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Re: Discussing salary, a taboo not to be broken?
Old 11-14-2005, 10:56 AM   #44
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Re: Discussing salary, a taboo not to be broken?

When I was working full time (electrical engineering) I always figured the more my colleagues knew about salary, the better off we all were. The IEEE (Institute of Electrical and Electronics Engineers) used to publish a very thorough salary survey every other year. The survey presented national salary data by education level, experience, job function, geographic location, company size, . . . I would buy a copy of the survey and write a program that would allow engineers to enter their own information into it and then indicate typical salary by decile. That way everyone knew where they ranked relative the rest of the profession without having to discuss it with each other. I would distribute the program to everyone I worked with and anyone else who was interested. (Yeah, HR just loved me ).

When I became an Engineering Director, I used the same information to beat up HR to get higher pay for the engineers who were underpaid. I also required all the managers working with me to run the program for all their engineering reports and provide me with the data. We would have discussions about any outliers.
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Re: Discussing salary, a taboo not to be broken?
Old 11-14-2005, 11:05 AM   #45
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Re: Discussing salary, a taboo not to be broken?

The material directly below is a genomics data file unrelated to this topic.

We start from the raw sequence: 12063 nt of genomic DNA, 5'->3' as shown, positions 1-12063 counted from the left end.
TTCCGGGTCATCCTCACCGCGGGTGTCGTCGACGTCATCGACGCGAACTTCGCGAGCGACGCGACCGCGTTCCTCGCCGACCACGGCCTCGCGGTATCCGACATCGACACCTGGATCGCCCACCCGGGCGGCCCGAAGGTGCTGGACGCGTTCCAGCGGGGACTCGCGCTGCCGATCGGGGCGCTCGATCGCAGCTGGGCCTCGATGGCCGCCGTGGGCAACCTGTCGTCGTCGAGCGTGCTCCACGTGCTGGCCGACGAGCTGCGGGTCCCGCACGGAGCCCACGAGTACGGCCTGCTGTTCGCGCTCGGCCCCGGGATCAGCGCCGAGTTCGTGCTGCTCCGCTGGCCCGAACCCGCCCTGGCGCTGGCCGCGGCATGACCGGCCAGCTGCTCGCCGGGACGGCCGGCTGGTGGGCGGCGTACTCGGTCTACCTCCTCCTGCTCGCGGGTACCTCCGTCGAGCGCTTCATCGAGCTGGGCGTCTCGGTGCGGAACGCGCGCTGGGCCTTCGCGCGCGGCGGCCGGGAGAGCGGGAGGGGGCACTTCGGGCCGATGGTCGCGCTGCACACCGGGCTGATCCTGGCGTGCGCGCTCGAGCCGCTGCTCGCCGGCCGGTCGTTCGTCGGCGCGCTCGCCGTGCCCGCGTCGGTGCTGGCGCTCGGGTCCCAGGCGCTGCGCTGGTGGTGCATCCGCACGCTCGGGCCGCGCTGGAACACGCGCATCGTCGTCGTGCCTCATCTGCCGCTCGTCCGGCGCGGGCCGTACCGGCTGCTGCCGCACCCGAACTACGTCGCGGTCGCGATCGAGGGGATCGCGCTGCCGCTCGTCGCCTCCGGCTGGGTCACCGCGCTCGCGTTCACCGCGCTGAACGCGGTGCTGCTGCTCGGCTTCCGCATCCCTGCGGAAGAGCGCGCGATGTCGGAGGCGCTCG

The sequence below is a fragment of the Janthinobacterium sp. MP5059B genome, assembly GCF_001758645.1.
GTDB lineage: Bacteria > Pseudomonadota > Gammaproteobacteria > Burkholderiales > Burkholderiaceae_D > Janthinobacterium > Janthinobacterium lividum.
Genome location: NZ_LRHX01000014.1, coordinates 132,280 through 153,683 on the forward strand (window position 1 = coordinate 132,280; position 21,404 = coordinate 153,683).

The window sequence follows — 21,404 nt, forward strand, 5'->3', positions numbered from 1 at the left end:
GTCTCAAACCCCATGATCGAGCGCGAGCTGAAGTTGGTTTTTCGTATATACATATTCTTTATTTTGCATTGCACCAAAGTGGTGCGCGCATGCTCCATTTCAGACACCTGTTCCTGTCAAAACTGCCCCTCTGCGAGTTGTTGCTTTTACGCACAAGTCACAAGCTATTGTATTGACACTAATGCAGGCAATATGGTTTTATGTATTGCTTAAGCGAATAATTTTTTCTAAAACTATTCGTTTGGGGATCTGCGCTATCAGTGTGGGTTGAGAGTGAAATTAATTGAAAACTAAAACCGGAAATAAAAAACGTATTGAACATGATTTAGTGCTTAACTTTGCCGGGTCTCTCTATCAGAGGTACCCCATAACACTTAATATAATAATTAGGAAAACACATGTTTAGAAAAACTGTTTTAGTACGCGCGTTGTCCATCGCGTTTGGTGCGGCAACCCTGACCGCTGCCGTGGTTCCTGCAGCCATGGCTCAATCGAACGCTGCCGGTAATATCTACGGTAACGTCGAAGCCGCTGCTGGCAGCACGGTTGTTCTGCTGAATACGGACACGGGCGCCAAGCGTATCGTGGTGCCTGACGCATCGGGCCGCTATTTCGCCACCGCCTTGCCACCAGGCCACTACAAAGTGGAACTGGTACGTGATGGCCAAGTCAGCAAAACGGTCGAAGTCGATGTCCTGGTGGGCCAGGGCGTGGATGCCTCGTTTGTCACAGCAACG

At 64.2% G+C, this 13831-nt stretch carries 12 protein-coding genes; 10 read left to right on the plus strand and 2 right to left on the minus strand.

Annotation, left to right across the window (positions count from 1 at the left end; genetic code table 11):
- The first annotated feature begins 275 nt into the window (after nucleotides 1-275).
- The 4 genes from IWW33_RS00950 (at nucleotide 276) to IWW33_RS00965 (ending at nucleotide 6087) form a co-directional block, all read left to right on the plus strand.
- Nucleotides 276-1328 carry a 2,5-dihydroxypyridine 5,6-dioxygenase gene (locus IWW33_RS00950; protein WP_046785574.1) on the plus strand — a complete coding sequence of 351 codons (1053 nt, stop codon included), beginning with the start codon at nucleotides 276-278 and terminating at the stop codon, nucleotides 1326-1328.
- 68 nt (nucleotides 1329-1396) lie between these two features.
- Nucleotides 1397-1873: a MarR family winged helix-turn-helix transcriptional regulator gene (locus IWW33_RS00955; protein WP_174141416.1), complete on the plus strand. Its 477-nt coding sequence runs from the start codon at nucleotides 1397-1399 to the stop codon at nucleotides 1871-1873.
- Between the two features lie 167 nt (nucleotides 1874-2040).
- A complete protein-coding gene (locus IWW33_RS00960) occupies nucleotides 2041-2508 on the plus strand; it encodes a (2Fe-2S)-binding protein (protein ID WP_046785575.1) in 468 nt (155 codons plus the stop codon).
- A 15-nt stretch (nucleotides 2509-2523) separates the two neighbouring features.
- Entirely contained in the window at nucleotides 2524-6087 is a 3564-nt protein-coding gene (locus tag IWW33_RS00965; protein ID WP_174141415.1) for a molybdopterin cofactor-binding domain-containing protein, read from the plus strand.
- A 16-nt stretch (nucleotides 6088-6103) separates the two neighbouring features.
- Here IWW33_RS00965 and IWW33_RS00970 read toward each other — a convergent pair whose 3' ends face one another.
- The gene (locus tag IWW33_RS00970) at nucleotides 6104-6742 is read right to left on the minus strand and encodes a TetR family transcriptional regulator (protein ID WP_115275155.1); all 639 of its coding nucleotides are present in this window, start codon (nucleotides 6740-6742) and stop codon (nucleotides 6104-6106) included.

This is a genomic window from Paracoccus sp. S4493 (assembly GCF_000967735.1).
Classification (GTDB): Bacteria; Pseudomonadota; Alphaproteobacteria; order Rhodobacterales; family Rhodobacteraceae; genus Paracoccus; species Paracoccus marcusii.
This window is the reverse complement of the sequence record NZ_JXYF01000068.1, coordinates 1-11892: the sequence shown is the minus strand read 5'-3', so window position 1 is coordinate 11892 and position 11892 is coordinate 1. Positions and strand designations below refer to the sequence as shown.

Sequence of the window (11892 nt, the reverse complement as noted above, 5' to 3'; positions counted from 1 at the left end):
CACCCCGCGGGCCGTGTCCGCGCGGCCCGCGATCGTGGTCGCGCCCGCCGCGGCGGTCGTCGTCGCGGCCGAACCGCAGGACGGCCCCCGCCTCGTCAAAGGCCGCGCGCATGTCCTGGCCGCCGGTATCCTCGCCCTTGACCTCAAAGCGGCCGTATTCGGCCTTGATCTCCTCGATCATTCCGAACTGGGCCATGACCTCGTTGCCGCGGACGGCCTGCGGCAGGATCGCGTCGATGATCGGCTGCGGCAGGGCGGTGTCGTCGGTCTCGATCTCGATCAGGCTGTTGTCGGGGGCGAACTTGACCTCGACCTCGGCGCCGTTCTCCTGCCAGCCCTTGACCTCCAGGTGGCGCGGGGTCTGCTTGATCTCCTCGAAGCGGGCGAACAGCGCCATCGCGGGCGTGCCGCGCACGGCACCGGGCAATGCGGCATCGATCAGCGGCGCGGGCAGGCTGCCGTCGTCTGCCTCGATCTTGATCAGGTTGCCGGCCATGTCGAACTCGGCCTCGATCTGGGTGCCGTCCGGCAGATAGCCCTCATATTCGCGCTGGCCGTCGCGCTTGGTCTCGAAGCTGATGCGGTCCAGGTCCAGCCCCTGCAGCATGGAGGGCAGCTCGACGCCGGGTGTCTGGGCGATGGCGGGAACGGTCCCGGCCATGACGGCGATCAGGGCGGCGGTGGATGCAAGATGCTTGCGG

The above approach is the counterpart to employer wage surveys. It is best done through an professional assn.
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Re: Discussing salary, a taboo not to be broken?
Old 11-14-2005, 11:59 AM   #46
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Re: Discussing salary, a taboo not to be broken?

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Originally Posted by Andre1969
Sorry bud, but nobody told you to go into that profession!
This goes to the heart of the matter. In most cases, salary comparisons are between unequal individuals -- especially discussions between friends who grew up together, went to college together, etc... People prioritize their lives differently. Some study hard from high school on, and go into relatively lucrative fields such as law, medicine and investment banking. Others pursue careers in the humanities or more altruistic fields. As the years go by, the former outstrip the latter many times in regards to earning power. Although envy is prevalent in comparisons of earning power, there's no inherent unfairness. People need to live with the choices they make. Most choices aren't permanent (i.e., one can always go to law school, get another degree in a different field, etc...) but inertia often sets in by one's late-20s/early-30s.